Colorectal Cancer Treatment
cancer treatment options consist mainly of surgical therapy,
radiation therapy, chemotherapy, and targeted therapies. The treatments may have different objectives, depending on
the treatment chosen and the
stage of the cancer. But in most cases, the goal is to allow the doctor
by removing all cancer cells
cancer to grow and spread
the risk of
Reduce or eliminate the side effects
caused by the cancer treatment
the comfort and
quality of life of the patient from the cancer
symptoms such as pain.
Depending on the stage of the tumor in
the rectum, one type of treatment is necessary.
In other cases where the cancer is aggressive and advanced, a
combination of treatments is needed to better
control the disease. It is thus possible for a surgeon to
perform a surgery and then give a
complete treatment with chemotherapy to the
Additional treatment, adjuvant
therapy, can be performed in order to supplement the action of the main treatment
and enhance its effectiveness.
of treatment which is best suitable for the situation of the patient is usually
discussed at a multidisciplinary meeting where many health professionals
of different specialties meet to discuss the best treatment possible. They can also
offer the patient to participate in a
clinical trial. Most of the times, the team includes professionals from these specialties: gastroenterologist, medical oncologist, radiation oncologist, surgeon, pathologist, psychologist or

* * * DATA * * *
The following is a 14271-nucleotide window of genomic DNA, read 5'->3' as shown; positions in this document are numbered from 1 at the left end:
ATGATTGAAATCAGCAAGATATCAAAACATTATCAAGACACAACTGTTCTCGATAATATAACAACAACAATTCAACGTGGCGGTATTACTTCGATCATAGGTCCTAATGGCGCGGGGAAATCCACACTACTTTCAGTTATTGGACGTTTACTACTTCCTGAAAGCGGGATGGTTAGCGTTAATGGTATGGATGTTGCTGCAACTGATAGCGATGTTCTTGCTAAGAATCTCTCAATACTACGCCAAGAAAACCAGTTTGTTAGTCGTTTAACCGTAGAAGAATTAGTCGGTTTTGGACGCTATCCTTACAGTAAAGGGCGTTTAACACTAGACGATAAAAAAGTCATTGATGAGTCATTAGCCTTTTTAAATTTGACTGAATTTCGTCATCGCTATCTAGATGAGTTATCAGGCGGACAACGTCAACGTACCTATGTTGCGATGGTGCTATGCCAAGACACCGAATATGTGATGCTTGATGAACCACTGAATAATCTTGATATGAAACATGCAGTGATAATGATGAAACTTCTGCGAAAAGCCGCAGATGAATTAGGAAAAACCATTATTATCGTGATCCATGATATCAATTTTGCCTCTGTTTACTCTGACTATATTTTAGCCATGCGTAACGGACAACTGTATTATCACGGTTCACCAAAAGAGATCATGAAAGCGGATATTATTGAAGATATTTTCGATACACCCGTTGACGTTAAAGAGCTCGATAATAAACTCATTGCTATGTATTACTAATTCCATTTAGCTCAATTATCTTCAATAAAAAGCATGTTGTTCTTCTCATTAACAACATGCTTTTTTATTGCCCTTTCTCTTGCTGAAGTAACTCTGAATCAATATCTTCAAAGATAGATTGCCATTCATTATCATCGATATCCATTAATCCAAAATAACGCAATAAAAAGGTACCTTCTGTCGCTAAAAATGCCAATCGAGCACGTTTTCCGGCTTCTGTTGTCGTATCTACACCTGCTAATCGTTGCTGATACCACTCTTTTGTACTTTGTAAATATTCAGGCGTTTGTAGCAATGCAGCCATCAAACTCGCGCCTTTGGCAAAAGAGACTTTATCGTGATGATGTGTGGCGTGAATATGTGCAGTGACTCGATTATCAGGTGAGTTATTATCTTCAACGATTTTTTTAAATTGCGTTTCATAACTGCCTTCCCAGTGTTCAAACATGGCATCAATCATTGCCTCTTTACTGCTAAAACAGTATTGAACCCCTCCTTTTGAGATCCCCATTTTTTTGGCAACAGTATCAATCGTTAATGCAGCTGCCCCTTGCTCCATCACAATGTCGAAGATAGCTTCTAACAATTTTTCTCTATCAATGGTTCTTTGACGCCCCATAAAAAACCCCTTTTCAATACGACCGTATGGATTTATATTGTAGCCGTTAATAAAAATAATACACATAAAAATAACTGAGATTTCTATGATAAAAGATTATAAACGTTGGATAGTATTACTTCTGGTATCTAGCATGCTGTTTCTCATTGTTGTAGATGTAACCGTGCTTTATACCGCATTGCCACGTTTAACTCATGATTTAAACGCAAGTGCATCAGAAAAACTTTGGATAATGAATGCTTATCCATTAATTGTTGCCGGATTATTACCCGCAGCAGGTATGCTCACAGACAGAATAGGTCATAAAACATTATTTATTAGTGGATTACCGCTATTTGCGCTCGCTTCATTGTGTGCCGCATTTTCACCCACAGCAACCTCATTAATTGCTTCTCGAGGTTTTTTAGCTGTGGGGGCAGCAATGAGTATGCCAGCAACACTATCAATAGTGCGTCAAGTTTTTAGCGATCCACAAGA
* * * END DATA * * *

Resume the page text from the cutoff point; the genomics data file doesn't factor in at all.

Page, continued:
psychiatrist, pain specialist, nurse, stoma, dietitian, social worker.
Surgical Therapy- Rectal cancer
treatment is mainly based on surgery that aims to
cure the cancer by removing the portion of
the rectum affected by the tumor. The challenge is to remove the tumor
with clear margins and preserve, if
possible, the anal sphincter, which is important to avoid bowel
incontinence. The operation requires a hospital stay of
seven to ten days on average. Side
effects related to the surgery can persist for several
weeks after the procedure. They must be reported by the patient and be systematically
The tumor and all tissues
removed during operation subject
to a histopathological examination. This test is designed to determine the extent of the
disease and whether further treatment is necessary after surgery.
is often associated with surgery in rectal cancer
treatment. When radiation therapy is
indicated, it is most often performed before surgery to reduce the size of the tumor in
order to facilitate surgical removal. In this case, radiation is frequently associated to chemotherapy. In rare cases the
radiation therapy can be used after
surgery to reduce the risk of local recurrence.
Chemotherapy - When chemotherapy is given to rectal cancer patients, it is
often used before surgery to enhance the action of the
radiation. When performed after surgery,
its goal is to reduce the risk of distant
recurrence, given chemotherapy is a systematic treatment which affects all organs in the body.
But this is not all. All
these therapies may not be enough for a complete recovery. Management of
cancer is comprehensive and includes all the
care and support the patient may need at diagnosis, during and after treatment:
psychological support for the patient and his family,
social support, management of pain, education on nutrition, financial support, and others. All these
criteria are important to help the patient completely recover.